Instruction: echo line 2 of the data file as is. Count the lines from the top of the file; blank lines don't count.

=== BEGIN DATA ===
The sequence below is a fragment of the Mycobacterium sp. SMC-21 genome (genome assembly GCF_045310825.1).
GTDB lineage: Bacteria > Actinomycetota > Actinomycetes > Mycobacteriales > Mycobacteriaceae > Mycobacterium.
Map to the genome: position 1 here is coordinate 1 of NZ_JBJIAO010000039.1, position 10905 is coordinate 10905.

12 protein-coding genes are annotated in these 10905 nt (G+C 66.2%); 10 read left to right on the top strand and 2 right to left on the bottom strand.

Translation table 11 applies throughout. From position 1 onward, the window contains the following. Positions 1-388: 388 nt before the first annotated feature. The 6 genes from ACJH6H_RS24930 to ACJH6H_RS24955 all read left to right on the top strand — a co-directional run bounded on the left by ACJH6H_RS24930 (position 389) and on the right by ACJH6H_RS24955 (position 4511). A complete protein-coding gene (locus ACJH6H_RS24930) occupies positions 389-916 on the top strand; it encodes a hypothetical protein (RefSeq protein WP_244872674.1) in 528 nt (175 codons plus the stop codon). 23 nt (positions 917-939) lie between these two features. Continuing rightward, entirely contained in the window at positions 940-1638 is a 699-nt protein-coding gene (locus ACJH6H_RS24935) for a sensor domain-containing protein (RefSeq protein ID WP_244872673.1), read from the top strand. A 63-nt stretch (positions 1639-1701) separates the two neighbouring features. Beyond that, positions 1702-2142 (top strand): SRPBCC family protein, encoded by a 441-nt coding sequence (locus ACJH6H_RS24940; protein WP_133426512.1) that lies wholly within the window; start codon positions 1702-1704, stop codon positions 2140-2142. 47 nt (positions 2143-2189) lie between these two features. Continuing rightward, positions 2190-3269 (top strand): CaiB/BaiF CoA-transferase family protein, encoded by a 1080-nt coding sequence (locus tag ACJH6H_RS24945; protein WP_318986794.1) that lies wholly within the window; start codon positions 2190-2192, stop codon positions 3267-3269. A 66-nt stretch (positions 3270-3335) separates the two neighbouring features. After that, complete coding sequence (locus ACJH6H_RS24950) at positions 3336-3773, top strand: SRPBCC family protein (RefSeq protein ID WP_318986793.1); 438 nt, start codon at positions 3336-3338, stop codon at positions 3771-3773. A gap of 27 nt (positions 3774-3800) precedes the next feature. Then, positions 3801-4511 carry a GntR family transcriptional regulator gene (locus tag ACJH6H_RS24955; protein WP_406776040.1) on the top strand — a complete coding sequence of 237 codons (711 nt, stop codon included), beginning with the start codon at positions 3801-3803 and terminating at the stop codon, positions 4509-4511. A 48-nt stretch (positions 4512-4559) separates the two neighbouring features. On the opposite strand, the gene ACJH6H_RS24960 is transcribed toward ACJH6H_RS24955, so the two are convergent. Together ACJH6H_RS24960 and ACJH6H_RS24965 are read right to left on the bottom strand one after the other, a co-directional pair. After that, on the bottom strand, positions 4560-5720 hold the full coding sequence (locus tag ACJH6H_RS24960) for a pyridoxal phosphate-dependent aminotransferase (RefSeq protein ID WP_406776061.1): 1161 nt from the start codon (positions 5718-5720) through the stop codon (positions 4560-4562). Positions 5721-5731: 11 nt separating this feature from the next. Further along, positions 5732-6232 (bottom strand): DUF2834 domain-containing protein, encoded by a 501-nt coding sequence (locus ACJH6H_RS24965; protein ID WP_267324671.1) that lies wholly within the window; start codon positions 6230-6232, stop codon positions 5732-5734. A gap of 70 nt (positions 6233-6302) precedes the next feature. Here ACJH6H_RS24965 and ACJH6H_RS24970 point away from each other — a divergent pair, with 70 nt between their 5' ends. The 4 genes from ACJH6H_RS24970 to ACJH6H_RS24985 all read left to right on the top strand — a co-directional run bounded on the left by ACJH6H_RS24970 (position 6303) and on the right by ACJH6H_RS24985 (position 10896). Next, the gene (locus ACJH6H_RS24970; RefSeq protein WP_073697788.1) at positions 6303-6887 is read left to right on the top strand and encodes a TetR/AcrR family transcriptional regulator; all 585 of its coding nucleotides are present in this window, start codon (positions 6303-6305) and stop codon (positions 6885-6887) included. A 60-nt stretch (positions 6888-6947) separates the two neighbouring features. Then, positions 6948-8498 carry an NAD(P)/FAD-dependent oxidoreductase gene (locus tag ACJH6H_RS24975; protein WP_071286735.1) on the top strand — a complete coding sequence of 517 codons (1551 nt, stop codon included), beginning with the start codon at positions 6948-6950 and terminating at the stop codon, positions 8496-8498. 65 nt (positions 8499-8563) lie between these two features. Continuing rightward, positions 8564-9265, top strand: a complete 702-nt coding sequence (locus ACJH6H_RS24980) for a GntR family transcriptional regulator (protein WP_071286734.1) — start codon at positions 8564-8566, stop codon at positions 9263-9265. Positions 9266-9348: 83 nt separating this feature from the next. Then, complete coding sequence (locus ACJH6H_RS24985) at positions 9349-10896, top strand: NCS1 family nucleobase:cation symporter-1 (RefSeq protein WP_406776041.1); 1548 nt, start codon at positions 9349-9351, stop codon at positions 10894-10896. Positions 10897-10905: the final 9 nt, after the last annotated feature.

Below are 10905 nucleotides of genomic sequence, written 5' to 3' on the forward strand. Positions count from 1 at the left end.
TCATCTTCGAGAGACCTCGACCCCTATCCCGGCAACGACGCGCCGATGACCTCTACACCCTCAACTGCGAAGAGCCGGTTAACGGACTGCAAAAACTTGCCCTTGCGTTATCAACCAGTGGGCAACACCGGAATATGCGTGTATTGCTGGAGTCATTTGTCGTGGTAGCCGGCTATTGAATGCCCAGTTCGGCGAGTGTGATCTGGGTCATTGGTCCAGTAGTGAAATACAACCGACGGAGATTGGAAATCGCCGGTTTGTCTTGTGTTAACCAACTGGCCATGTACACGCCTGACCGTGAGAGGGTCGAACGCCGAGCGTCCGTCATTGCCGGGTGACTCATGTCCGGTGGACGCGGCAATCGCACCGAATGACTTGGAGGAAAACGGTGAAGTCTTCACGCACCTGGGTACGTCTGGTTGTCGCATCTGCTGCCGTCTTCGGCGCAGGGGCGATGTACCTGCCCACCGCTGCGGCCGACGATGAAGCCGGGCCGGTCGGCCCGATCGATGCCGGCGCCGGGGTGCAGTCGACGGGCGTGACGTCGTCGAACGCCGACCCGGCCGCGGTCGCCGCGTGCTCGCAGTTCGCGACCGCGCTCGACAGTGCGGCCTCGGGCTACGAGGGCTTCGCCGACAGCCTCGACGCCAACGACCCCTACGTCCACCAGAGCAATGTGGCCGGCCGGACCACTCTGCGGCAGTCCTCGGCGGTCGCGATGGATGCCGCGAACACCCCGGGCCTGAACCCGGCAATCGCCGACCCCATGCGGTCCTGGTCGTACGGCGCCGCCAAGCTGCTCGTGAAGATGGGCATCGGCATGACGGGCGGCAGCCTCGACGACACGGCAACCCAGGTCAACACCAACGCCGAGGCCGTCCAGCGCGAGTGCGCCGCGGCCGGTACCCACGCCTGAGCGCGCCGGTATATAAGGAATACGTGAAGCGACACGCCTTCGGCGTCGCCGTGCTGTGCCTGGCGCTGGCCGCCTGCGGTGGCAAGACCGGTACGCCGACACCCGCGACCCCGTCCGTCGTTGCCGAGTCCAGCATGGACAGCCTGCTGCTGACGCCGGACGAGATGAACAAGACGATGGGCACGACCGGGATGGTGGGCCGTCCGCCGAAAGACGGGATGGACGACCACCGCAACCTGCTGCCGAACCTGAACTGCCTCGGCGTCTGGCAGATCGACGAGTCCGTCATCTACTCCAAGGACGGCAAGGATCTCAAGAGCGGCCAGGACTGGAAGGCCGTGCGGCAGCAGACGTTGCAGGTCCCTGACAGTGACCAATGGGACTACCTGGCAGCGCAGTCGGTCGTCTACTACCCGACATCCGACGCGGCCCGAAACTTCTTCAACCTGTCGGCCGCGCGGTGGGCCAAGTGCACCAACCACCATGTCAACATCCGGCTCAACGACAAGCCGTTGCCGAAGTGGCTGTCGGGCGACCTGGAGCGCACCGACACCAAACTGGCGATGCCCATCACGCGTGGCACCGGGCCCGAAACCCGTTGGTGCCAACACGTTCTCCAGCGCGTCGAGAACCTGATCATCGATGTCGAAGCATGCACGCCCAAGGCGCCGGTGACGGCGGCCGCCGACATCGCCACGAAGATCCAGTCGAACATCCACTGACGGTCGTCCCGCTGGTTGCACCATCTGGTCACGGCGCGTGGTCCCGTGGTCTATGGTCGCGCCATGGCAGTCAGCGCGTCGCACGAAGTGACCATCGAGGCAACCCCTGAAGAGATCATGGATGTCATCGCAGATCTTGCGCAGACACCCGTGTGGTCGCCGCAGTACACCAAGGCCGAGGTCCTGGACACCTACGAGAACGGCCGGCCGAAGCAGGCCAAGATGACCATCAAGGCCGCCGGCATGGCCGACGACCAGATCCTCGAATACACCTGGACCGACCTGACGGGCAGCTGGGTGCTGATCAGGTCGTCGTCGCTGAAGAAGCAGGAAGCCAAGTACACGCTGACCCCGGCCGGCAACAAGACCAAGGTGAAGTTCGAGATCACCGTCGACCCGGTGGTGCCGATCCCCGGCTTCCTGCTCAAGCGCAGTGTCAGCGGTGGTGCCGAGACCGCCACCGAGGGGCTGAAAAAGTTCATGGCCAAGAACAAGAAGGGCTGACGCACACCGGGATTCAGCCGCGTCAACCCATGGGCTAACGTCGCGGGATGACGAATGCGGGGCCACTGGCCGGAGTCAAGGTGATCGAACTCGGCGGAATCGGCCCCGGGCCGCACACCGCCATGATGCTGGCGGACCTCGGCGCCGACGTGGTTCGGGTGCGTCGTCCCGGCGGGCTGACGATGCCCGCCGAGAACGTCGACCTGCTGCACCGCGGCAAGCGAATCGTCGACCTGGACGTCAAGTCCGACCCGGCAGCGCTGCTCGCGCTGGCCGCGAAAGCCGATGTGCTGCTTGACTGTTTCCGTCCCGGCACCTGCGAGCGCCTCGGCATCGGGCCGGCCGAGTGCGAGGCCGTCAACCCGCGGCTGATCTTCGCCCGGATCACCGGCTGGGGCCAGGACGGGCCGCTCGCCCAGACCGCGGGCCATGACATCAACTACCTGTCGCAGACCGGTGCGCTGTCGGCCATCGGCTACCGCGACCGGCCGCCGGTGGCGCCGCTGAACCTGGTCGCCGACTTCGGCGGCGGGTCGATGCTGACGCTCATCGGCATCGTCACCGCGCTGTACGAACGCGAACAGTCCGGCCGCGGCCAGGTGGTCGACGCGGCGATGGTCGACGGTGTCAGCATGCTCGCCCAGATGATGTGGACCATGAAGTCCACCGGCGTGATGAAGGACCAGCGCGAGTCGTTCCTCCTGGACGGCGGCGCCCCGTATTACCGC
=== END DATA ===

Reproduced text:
GTDB lineage: Bacteria > Actinomycetota > Actinomycetes > Mycobacteriales > Mycobacteriaceae > Mycobacterium.